Calling it the "Rebelle Heartbreaker": so, so not cool.
I think someone needs to consult this-
vallindsay2 — 2014-02-26T03:44:24-05:00 — #17
I thought the same thing at first. But who am I of all people to speak about fashion?
ladyfingers — 2014-02-26T05:35:18-05:00 — #18
From what I understand, chestiness can interfere with archery.
alexg55 — 2014-02-26T06:15:50-05:00 — #19
Hence the Amazons? I don't think that actually applies in real life, or at least not since the invention of the bra.
While I think the Rebelle range is cool, it's also missing a small but powerful derringer-type pistol, like the Triad (which I think has now been re-released). Small enough to hide up your sleeve...
fuzzyfungus — 2014-02-26T06:39:21-05:00 — #20
Crossbows, to give them their due (and indulge my fondness for bad puns), are weapons of class destruction. Not to be taken lightly.
Back in the day, Mr. Tin-Pot Chivalric Overlord, trained up from a vassal, kitted up in the closest thing to a medieval main battle tank that his poor horse could support, was a terrifying warrior for the squalid peasantry whose lot it was to be run down like dogs by their betters.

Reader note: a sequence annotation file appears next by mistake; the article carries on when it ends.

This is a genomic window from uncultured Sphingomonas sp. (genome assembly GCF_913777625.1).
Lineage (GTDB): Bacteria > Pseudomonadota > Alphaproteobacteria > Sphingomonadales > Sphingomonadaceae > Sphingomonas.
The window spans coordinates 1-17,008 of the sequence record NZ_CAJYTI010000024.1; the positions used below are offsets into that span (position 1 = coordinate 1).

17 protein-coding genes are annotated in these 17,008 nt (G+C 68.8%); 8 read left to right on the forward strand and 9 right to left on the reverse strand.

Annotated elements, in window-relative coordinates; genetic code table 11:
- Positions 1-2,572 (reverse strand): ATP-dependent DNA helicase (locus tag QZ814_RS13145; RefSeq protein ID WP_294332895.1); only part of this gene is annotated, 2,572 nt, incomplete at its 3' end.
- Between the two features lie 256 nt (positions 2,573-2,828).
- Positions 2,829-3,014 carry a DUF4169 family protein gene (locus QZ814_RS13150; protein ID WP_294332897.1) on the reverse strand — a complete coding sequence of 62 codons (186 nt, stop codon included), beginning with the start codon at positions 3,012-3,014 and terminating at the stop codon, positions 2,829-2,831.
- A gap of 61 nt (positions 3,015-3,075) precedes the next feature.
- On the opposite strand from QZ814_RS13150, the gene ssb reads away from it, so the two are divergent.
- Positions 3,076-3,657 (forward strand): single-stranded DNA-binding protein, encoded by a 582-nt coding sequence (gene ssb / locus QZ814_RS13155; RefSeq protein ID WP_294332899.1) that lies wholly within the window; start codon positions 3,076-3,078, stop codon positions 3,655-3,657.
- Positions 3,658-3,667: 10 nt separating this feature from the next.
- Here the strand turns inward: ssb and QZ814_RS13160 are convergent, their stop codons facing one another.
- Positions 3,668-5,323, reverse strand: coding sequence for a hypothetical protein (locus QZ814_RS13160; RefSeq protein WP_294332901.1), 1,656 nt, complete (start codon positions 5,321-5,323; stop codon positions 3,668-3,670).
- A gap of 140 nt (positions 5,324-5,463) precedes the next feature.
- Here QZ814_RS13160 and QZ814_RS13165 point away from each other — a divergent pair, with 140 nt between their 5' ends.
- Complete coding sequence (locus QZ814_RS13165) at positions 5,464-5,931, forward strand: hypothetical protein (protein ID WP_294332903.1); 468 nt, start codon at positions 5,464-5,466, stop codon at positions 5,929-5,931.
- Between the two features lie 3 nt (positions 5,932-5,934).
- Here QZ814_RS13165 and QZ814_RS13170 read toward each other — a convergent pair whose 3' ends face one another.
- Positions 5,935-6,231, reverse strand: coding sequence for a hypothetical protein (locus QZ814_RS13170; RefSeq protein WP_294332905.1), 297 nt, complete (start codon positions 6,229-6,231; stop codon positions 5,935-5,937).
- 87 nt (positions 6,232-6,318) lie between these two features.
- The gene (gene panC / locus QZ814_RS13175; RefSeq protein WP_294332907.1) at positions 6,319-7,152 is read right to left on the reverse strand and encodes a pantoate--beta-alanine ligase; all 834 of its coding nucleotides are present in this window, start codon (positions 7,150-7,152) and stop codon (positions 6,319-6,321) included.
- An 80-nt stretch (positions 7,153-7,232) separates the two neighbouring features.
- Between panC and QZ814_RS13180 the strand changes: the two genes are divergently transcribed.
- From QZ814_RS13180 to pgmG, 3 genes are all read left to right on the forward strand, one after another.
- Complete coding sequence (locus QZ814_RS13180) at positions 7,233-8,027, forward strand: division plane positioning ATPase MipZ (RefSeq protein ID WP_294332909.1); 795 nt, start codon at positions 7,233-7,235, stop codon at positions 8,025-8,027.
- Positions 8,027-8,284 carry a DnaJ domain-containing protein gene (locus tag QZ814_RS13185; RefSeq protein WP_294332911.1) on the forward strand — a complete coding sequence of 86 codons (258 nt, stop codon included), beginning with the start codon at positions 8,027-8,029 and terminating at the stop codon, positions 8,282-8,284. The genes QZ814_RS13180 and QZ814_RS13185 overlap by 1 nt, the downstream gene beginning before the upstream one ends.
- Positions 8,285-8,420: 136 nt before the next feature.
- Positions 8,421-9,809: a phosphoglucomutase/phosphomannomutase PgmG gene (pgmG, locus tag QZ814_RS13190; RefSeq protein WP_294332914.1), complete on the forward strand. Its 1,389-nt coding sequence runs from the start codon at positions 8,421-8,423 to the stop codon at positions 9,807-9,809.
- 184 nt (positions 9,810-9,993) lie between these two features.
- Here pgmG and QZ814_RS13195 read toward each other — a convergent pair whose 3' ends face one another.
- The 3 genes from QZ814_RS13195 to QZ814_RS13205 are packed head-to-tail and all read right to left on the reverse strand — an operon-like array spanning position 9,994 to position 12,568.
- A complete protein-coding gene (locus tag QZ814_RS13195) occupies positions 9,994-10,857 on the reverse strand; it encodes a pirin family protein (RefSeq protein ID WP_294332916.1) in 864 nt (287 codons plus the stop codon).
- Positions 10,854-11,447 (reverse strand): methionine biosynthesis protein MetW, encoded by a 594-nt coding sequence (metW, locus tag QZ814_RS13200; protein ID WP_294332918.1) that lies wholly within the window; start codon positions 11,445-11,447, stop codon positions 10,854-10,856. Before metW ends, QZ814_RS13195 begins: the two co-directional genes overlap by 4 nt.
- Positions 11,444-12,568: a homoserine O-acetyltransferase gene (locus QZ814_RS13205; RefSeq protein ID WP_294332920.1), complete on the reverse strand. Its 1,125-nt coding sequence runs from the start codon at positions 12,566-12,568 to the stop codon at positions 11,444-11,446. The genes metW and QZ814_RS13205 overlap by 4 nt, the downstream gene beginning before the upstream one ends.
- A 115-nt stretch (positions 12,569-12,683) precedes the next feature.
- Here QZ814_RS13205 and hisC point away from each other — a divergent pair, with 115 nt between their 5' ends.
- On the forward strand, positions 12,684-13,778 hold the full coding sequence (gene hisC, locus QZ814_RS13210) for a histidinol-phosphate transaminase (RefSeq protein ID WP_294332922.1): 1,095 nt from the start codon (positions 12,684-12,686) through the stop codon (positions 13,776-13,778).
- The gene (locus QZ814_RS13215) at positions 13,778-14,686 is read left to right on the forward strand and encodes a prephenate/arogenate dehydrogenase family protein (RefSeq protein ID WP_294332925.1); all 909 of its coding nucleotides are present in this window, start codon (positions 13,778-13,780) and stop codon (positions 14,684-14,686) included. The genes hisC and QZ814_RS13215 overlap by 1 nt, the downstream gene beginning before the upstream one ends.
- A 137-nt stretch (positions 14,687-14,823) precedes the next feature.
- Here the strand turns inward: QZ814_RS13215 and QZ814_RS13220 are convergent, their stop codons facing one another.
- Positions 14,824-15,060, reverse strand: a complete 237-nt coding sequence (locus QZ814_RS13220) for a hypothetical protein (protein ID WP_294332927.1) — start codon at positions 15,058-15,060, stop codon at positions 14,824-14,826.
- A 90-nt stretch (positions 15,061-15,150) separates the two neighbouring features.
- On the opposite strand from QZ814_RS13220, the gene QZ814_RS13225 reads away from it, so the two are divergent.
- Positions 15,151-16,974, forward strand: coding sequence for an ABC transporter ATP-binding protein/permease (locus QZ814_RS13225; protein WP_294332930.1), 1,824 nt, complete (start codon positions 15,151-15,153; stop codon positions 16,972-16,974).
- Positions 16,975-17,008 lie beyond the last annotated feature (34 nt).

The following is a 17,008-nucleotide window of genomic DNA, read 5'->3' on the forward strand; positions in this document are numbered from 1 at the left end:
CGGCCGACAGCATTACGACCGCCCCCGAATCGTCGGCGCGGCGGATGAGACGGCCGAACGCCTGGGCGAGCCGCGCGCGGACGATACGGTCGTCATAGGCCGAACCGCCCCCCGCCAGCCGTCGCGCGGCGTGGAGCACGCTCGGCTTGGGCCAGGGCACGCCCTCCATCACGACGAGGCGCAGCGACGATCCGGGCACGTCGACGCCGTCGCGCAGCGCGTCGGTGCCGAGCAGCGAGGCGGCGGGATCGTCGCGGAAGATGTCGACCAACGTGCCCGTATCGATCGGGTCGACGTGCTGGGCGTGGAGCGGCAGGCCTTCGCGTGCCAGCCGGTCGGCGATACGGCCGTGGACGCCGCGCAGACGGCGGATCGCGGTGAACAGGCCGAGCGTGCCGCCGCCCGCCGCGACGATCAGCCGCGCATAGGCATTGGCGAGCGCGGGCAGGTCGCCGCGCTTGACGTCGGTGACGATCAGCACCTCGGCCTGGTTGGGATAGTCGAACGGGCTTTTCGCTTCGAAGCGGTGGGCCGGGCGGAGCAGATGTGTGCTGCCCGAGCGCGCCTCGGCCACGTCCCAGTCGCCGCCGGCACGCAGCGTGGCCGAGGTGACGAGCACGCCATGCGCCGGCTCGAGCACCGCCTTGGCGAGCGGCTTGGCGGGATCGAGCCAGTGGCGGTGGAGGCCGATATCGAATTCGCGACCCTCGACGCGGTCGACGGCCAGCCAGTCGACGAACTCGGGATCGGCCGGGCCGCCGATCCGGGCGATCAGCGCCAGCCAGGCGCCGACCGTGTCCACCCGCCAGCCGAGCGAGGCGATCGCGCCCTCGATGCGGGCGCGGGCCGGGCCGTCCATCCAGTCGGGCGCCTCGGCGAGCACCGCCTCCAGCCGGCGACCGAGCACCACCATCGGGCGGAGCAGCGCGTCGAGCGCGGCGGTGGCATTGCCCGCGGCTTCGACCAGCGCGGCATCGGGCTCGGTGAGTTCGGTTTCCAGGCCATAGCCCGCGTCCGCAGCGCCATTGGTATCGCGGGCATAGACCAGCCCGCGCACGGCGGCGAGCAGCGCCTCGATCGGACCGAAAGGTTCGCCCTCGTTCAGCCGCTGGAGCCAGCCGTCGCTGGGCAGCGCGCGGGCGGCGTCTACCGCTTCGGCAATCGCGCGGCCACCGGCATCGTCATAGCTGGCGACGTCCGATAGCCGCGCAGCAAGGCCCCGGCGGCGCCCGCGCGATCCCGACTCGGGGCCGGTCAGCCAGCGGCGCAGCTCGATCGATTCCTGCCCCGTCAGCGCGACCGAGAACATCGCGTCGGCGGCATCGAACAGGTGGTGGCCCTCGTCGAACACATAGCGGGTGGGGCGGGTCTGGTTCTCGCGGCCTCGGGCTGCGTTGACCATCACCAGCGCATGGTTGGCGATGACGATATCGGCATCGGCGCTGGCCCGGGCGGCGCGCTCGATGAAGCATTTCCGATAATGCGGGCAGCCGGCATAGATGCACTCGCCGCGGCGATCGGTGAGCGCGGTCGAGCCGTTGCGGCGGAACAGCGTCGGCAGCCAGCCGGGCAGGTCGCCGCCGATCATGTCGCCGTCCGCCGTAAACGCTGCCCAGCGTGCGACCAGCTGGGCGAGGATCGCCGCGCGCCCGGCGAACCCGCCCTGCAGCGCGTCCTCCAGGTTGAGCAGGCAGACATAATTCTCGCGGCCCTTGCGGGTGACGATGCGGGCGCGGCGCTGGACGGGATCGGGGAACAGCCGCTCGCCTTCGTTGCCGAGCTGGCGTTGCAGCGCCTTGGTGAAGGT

Crossbow? Put a bolt through Mr. High-and-Mighty's armor, Mr. High-and-Mighty, and sometimes back out the other side. A weapon so effective that the Church actually freaked out and decided that Jesus couldn't possibly endorse people fragging their betters so efficiently.
Criticize its aesthetics if you will; but the crossbow was basically the RPG-7 of Ye Olde Medieval Tymes.
randyrandy — 2014-02-26T07:03:02-05:00 — #21
So f'n typical.
Let's all go hard charging into every scenario, hackin'/slashin' our way to victory. You haven't got the slightest clue as to why your "oh so steely" blade (btw, compensate much?) found the mark with such ease and so little resistance.
Here's how it works in the real world:
While you were grunting, frothing and generally waving your "sword" around, the rogue had already crept up into the chamber and stealthily picked off the guards lingering around the outer perimeter with their BOW. As this was happening, the wizard hit you in the face with a +4 strength spell . This was all happening before your ass even noticed the impending encounter. But yeah, it's all about your sword. Fer christssake.
It takes a party, dude. A PARTY. Gah!
culturalgeek — 2014-02-26T07:06:40-05:00 — #22